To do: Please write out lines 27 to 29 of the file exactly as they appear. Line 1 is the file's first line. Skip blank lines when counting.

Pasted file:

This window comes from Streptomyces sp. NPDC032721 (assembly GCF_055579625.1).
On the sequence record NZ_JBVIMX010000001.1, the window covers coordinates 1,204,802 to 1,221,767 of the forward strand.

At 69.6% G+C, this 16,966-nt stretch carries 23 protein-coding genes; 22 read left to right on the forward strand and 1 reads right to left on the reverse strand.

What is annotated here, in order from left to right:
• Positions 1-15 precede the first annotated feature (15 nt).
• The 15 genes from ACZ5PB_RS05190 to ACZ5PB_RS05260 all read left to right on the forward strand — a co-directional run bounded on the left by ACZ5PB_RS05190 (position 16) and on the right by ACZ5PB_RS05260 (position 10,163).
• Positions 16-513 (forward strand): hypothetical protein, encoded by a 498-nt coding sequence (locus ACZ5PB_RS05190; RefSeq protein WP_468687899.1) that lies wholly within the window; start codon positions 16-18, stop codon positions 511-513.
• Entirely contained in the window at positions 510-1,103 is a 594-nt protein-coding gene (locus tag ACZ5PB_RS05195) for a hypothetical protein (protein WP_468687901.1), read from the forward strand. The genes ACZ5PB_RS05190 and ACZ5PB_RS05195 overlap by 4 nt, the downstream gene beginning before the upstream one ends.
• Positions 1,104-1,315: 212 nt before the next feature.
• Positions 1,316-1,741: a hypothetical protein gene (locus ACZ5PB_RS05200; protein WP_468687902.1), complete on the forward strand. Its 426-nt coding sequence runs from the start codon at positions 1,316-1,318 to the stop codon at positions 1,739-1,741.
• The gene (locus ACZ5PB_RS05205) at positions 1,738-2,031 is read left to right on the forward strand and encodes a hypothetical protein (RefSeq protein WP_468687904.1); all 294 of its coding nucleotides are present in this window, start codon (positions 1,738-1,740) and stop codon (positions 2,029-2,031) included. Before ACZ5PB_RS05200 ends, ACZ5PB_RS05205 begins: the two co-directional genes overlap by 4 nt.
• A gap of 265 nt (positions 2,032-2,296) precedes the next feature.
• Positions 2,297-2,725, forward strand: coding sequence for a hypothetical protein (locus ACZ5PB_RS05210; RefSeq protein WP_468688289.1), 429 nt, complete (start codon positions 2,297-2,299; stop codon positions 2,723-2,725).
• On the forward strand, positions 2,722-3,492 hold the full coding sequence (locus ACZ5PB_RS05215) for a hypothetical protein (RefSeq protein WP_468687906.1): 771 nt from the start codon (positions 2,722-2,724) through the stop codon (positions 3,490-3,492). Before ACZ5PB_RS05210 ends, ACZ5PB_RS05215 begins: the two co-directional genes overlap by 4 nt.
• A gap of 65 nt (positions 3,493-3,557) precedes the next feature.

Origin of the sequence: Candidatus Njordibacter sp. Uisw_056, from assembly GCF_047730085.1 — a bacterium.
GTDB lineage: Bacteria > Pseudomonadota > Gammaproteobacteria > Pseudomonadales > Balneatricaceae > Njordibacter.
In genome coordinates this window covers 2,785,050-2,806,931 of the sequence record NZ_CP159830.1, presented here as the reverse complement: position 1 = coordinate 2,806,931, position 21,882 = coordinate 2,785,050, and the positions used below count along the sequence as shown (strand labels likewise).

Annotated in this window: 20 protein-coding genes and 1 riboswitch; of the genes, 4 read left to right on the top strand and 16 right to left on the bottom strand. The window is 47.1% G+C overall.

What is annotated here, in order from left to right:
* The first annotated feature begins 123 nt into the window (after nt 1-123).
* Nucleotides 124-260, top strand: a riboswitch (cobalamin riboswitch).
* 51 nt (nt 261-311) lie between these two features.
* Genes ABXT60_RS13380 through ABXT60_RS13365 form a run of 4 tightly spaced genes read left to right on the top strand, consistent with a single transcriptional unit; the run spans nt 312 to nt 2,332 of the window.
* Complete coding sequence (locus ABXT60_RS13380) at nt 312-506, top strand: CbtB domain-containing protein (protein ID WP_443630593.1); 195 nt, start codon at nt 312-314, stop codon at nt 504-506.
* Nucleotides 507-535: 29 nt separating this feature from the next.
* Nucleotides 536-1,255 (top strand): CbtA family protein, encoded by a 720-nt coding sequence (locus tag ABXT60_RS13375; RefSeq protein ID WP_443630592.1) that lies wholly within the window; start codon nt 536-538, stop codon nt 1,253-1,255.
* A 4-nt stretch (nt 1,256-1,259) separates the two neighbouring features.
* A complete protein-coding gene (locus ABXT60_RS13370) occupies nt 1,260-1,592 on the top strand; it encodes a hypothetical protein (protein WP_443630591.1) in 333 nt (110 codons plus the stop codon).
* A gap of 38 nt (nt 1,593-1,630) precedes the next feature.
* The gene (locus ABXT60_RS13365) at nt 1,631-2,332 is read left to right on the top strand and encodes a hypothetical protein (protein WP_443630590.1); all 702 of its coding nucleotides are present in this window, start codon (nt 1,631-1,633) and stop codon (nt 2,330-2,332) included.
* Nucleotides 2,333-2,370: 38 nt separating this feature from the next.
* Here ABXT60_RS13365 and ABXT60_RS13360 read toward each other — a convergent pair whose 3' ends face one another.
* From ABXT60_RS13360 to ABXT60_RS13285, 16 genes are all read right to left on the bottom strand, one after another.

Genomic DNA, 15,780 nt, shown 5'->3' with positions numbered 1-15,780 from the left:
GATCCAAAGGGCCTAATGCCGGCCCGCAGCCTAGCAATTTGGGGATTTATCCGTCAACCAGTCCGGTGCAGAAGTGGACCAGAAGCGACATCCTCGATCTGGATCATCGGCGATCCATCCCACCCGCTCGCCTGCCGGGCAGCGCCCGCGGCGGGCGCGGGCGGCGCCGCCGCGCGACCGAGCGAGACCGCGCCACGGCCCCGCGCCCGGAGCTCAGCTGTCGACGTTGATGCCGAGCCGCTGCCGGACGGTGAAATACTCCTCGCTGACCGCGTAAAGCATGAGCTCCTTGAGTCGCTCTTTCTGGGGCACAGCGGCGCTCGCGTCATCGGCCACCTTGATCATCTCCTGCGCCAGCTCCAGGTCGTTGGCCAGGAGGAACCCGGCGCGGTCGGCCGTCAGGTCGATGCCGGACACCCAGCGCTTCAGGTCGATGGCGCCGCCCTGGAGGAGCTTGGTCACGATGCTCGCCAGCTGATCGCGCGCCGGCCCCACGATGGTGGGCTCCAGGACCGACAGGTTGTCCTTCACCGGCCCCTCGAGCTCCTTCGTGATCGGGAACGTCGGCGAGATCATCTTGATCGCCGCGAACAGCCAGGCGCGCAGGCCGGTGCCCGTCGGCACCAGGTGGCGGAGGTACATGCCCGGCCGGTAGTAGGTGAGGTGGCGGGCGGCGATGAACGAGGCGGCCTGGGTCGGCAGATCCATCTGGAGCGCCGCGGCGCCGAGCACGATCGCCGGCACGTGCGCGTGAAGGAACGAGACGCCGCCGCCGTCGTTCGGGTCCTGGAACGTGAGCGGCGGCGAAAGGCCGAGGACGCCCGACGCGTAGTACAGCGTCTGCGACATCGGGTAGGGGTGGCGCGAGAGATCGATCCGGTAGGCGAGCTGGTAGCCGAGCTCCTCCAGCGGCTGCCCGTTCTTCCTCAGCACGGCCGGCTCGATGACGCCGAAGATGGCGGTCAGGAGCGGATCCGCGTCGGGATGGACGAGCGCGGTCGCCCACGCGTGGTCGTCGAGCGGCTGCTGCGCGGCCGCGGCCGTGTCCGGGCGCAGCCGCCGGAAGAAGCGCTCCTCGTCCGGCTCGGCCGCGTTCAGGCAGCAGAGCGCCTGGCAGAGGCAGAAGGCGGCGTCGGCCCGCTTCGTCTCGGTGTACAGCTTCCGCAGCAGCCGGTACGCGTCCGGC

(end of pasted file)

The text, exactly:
* Nucleotides 536-1,255 (top strand): CbtA family protein, encoded by a 720-nt coding sequence (locus tag ABXT60_RS13375; RefSeq protein ID WP_443630592.1) that lies wholly within the window; start codon nt 536-538, stop codon nt 1,253-1,255.
* A 4-nt stretch (nt 1,256-1,259) separates the two neighbouring features.
* A complete protein-coding gene (locus ABXT60_RS13370) occupies nt 1,260-1,592 on the top strand; it encodes a hypothetical protein (protein WP_443630591.1) in 333 nt (110 codons plus the stop codon).